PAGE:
Hannah Hall is deeply in love with her husband of one year, Owen Michaels. She’s also determined to win over his 16-year-old daughter, Bailey, who has made it very clear that she’s not thrilled with her new stepmother. Despite the drama, the family is mostly a happy one. They live in a lovely houseboat in Sausalito; Hannah is a woodturner whose handmade furniture brings in high-dollar clientele; and Owen works for The Shop, a successful tech firm. Their lives are shattered, however, when Hannah receives a note saying “Protect her” and can’t reach Owen by phone. Then there’s the bag full of cash Bailey finds in her school locker and the shocking news that The Shop’s CEO has been taken into custody. Hannah learns that the FBI has been investigating the firm for about a year regarding some hot new software they took to market before it was fully functional, falsifying their financial statements. Hannah refuses to believe her husband is involved in the fraud, and a U.S. marshal assigned to the case claims Owen isn’t a suspect. Hannah doesn’t know whom to trust, though, and she and Bailey resolve to root out the clues that might lead to Owen. They must also learn to trust one another. Hannah’s narrative alternates past and present, detailing her early days with Owen alongside her current hunt for him, and author Dave throws in a touch of danger and a few surprises. But what really drives the story is the evolving nature of Hannah and Bailey’s relationship, which is by turns poignant and frustrating but always realistic.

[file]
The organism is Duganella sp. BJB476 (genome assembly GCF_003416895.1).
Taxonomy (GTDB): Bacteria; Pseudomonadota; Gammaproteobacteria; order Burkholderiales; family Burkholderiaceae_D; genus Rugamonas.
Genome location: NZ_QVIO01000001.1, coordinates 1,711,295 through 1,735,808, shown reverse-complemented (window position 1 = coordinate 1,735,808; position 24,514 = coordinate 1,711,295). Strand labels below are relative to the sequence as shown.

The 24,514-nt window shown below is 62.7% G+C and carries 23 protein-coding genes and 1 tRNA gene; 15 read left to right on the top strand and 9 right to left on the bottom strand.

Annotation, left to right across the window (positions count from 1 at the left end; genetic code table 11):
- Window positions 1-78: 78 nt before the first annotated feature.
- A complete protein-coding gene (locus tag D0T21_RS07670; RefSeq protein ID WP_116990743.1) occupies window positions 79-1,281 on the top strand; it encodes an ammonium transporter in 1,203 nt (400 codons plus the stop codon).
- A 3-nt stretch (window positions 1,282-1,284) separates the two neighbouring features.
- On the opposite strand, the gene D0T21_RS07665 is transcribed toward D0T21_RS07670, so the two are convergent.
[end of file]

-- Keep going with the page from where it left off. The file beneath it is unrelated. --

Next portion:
Light on suspense but still a solid page-turner.

Pub Date: May 4, 2021

ISBN: 978-1-5011-7134-5

Page Count: 320

Publisher: Simon & Schuster

Review Posted Online: Feb. 10, 2021

Kirkus Reviews Issue: March 1, 2021

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A whimsical fantasy about learning what’s important in life.

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THE MIDNIGHT LIBRARY

An unhappy woman who tries to commit suicide finds herself in a mysterious library that allows her to explore new lives.

How far would you go to address every regret you ever had? That’s the question at the heart of Haig’s latest novel, which imagines the plane between life and death as a vast library filled with books detailing every existence a person could have. Thrust into this mysterious way station is Nora Seed, a depressed and desperate woman estranged from her family and friends. Nora has just lost her job, and her cat is dead. Believing she has no reason to go on, she writes a farewell note and takes an overdose of antidepressants. But instead of waking up in heaven, hell, or eternal nothingness, she finds herself in a library filled with books that offer her a chance to experience an infinite number of new lives. Guided by Mrs. Elm, her former school librarian, she can pull a book from the shelf and enter a new existence—as a country pub owner with her ex-boyfriend, as a researcher on an Arctic island, as a rock star singing in stadiums full of screaming fans. But how will she know which life will make her happy? This book isn't heavy on hows; you won’t need an advanced degree in quantum physics or string theory to follow its simple yet fantastical logic. Predicting the path Nora will ultimately choose isn’t difficult, either. Haig treats the subject of suicide with a light touch, and the book’s playful tone will be welcome to readers who like their fantasies sweet if a little too forgettable.

A whimsical fantasy about learning what’s important in life.

Pub Date: Sept. 29, 2020

ISBN: 978-0-52-555947-4

Page Count: 336

Publisher: Viking

Review Posted Online: July 14, 2020

Kirkus Reviews Issue: Aug. 1, 2020